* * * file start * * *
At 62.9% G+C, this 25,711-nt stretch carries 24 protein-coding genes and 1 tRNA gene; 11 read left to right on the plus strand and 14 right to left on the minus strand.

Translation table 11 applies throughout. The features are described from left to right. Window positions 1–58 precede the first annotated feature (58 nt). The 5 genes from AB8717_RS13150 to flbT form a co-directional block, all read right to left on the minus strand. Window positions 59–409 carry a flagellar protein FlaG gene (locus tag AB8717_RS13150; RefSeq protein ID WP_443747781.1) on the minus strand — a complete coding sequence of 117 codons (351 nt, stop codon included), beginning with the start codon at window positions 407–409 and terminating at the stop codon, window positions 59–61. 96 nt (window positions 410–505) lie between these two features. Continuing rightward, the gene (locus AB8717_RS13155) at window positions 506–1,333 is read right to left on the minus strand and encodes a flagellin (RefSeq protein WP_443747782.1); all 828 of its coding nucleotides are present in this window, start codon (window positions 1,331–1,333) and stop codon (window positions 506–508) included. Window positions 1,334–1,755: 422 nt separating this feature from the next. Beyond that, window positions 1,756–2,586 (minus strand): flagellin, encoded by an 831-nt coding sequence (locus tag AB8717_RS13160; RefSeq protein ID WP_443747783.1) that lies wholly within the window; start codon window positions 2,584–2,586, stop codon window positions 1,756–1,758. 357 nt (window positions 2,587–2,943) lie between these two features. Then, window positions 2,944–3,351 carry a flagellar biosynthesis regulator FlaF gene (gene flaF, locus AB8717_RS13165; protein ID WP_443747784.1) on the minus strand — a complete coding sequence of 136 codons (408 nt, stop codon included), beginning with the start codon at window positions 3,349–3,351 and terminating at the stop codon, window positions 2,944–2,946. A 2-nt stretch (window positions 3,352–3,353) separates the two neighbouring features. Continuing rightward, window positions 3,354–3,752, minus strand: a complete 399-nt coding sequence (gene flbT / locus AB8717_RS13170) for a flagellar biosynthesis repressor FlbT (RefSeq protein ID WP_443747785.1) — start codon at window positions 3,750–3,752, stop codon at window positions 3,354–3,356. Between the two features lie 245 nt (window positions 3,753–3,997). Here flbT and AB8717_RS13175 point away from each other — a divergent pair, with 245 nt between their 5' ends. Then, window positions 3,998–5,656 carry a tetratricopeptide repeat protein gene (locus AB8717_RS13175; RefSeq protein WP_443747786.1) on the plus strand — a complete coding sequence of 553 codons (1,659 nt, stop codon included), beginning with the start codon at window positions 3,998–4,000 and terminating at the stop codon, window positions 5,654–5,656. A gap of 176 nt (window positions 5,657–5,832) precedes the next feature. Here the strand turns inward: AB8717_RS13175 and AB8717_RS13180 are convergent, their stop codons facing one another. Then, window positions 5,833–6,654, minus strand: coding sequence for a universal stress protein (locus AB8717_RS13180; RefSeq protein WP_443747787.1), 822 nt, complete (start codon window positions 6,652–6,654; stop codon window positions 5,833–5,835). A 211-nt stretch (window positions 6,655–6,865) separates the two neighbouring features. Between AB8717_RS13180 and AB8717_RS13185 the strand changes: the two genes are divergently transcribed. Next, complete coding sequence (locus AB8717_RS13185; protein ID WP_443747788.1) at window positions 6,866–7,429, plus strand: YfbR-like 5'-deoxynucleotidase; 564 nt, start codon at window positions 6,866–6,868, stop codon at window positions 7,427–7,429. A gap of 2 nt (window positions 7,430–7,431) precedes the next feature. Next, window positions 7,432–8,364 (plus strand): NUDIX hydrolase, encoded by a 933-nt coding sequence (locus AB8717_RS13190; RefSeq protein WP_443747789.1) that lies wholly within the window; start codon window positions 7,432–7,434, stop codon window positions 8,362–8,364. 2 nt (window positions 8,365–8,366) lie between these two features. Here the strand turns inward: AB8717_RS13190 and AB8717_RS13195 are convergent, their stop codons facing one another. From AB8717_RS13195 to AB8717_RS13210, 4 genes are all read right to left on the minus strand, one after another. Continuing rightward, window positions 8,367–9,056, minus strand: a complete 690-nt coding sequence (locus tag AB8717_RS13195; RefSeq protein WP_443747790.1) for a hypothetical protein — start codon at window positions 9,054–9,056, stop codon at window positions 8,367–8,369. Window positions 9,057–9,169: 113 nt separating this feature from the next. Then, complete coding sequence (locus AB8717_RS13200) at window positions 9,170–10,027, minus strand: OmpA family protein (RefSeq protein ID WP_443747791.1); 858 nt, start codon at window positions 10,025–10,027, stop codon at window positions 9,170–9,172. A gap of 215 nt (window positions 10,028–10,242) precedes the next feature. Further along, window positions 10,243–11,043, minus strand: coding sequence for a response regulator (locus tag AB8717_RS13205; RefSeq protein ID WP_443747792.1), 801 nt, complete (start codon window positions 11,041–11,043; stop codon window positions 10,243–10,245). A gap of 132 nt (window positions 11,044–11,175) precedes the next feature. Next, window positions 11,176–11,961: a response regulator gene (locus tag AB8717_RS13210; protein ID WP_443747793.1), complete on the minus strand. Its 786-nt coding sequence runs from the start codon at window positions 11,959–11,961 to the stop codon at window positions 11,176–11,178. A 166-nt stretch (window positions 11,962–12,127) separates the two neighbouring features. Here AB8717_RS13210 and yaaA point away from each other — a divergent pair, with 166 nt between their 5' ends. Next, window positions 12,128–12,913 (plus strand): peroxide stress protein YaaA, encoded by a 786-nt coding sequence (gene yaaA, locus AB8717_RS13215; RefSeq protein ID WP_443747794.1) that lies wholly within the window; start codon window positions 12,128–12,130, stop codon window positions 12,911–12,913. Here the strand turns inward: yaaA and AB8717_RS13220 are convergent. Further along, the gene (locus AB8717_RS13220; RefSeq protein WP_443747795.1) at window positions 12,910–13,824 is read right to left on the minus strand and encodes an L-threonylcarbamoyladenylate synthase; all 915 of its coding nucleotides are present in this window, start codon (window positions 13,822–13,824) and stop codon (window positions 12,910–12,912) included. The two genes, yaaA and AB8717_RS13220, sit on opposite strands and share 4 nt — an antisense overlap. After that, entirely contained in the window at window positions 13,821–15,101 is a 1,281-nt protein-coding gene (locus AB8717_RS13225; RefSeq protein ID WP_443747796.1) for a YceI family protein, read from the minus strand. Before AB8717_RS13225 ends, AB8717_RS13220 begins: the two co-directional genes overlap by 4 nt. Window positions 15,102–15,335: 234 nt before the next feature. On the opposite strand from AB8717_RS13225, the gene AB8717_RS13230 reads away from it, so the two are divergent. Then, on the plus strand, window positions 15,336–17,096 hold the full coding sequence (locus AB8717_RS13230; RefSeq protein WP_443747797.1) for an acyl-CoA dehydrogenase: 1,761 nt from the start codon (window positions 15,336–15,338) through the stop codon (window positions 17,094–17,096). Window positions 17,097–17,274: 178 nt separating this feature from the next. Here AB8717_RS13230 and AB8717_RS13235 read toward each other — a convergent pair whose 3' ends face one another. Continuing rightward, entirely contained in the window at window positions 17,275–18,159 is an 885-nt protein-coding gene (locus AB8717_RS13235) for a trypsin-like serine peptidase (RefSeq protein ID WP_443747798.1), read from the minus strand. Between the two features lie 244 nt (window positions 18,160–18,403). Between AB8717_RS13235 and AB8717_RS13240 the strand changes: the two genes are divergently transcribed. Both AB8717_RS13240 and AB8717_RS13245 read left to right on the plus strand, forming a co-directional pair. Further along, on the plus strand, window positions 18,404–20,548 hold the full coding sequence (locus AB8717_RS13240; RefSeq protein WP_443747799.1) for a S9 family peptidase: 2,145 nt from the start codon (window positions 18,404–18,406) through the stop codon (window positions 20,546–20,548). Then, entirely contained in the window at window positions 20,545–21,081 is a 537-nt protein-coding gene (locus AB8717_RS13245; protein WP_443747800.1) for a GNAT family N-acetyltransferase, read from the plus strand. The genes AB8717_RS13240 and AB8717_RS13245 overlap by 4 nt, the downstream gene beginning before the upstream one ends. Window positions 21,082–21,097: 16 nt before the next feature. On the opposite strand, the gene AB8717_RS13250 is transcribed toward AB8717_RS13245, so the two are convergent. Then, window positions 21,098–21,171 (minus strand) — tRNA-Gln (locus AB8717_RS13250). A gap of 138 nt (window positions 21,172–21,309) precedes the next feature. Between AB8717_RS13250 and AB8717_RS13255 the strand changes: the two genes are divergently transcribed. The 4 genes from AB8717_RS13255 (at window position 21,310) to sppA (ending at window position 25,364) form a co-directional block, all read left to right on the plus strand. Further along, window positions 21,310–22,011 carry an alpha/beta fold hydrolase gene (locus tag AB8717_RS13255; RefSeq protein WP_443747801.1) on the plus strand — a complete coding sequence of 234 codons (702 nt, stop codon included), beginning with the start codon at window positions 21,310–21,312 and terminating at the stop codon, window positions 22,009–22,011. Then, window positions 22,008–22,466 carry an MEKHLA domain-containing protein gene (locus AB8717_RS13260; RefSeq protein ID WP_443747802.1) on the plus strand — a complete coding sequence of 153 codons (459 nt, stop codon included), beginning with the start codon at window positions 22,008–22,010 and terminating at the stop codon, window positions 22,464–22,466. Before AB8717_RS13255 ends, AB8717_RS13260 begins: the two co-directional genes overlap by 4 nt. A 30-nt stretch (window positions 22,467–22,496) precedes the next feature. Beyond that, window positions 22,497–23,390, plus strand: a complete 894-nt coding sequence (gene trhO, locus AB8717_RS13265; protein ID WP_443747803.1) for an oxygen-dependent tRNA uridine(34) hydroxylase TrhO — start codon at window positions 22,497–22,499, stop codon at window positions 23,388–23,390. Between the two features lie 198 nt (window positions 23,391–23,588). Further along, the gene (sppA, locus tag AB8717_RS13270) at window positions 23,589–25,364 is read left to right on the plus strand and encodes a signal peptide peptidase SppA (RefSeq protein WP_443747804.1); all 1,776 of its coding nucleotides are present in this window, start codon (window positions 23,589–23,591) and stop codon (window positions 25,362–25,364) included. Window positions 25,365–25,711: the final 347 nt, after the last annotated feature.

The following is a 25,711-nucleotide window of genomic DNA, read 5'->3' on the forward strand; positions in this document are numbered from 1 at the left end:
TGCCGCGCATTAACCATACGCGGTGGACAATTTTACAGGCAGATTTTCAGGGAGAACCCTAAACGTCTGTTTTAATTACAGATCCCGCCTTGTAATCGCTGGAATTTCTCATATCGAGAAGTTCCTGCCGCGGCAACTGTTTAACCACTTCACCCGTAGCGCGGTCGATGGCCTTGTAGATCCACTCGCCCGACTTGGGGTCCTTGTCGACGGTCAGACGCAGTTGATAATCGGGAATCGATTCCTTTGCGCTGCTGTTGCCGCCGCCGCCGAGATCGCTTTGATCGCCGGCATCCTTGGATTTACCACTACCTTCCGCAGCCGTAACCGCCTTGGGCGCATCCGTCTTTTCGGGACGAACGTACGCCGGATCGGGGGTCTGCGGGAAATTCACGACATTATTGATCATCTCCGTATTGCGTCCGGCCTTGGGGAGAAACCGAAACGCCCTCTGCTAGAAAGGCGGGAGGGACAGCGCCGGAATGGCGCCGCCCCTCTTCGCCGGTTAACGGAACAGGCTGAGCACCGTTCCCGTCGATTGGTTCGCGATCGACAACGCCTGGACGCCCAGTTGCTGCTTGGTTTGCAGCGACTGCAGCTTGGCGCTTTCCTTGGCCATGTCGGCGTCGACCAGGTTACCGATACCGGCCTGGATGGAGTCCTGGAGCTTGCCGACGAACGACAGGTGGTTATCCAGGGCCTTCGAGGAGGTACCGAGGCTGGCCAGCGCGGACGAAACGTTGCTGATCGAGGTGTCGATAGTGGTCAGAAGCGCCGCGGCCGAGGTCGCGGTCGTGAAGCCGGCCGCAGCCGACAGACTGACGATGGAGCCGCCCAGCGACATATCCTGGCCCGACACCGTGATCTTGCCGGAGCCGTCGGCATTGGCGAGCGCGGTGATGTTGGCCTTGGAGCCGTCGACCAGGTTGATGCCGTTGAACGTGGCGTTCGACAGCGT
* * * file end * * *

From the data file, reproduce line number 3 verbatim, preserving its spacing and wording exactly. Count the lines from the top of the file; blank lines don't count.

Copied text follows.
The following is a 25,711-nucleotide window of genomic DNA, read 5'->3' on the forward strand; positions in this document are numbered from 1 at the left end: